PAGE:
|Where is Hogarth When You Need Him?|
Boris Johnson laments the lack of a modern day equivalent
As the new Hogarth exhibition opens at the Tate Britain, Boris Johnson believes today’s modern artists have missed a trick.
Speaking on BBC4’s Today programme, Johnson contended that Chiswick’s acclaimed 18th century artist, whose paintings depicted all things reprehensible from social disgrace to sexual deviances, would have a wonderful time with modern day scandals, particularly those surrounding Tony Blair.
He told listeners “What I would love to see is all these angry you British artists looking at this stuff and realizing the impact they could have if they perhaps tried to so something like it. Why not have a scene of Tony Blair’s modesty being outraged by Bernie Ecclestone as he offers him £1million?”
Promoting Hogarth’s Exhibition, which runs until April, Tate Britain state “Witty, satirical, subversive and hugely talented, William Hogarth remains one of the most fascinating and innovative artists from the eighteenth century. This superb exhibition is the most comprehensive showing of the artist’s work in living memory and incorporates the full range of Hogarth’s work.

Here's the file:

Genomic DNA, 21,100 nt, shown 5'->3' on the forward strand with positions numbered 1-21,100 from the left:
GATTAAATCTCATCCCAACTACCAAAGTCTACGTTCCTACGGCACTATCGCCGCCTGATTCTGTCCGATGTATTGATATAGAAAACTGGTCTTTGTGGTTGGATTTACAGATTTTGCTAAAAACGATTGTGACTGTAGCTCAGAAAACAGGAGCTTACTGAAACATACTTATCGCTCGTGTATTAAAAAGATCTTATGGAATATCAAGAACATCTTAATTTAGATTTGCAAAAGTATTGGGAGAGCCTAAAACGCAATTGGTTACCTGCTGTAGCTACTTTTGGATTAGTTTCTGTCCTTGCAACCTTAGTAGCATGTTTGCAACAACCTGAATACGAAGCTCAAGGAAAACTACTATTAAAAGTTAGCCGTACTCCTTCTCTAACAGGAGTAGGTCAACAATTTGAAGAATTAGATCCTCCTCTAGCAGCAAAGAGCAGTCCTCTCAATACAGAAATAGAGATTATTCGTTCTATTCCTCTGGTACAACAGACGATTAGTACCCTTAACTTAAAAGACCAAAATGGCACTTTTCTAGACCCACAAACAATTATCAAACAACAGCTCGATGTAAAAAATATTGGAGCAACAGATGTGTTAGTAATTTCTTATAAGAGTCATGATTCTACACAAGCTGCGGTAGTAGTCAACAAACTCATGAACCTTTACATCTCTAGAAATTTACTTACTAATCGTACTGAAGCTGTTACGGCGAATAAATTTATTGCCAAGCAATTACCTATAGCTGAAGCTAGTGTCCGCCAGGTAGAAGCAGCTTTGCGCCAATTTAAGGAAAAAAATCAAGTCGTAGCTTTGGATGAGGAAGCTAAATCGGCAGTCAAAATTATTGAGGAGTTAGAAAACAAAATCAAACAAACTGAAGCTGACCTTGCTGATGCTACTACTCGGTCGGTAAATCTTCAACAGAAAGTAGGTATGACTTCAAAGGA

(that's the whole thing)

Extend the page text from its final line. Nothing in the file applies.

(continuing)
“The exhibition demonstrates that Hogarth wasn’t only a brilliant satirist as it showcases every aspect of his multi-faceted career: his remarkable paintings, ranging from elegant conversation pieces to salacious brothel scenes; his vibrant drawings and sketches; and the numerous engraved works for which he is most famous today, including Gin Lane and Beer Street. His society portraits easily rival those of Gainsborough or Reynolds, and the variety and energy of his output is outstanding.
“No other artist’s work has come to define a period of British history as powerfully and enduringly as Hogarth’s. The exhibition explores an artist who was strikingly modern in character, confronting subjects and themes – the city, sexuality, manners, social integration, crime, political corruption, charity and patriotism– that continue to preoccupy us today. The exhibition makes the case that Hogarth was in fact Britain’s first truly modern artist, and shows the relevance of his work to British art now.”
February 9, 2007